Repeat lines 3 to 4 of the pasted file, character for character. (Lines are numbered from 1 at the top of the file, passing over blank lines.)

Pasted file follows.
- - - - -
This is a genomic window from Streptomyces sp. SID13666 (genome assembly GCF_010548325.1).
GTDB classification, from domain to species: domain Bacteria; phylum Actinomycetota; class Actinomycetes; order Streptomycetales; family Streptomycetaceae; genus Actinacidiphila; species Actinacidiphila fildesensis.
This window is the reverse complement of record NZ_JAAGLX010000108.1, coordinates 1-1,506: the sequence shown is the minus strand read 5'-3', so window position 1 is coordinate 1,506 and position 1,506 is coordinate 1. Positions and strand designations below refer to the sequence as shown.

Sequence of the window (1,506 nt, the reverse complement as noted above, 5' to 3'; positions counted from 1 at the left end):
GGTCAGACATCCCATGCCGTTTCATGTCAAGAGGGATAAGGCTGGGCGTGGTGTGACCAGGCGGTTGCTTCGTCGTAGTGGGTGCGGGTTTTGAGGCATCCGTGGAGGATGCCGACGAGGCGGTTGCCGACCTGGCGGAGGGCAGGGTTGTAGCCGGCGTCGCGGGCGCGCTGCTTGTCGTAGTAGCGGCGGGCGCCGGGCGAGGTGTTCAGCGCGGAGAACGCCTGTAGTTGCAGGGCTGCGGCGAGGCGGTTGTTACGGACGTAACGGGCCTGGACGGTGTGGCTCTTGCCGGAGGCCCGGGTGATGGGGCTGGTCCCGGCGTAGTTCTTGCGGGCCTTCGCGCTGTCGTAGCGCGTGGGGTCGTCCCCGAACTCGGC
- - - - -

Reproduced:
This window is the reverse complement of record NZ_JAAGLX010000108.1, coordinates 1-1,506: the sequence shown is the minus strand read 5'-3', so window position 1 is coordinate 1,506 and position 1,506 is coordinate 1. Positions and strand designations below refer to the sequence as shown.

Sequence of the window (1,506 nt, the reverse complement as noted above, 5' to 3'; positions counted from 1 at the left end):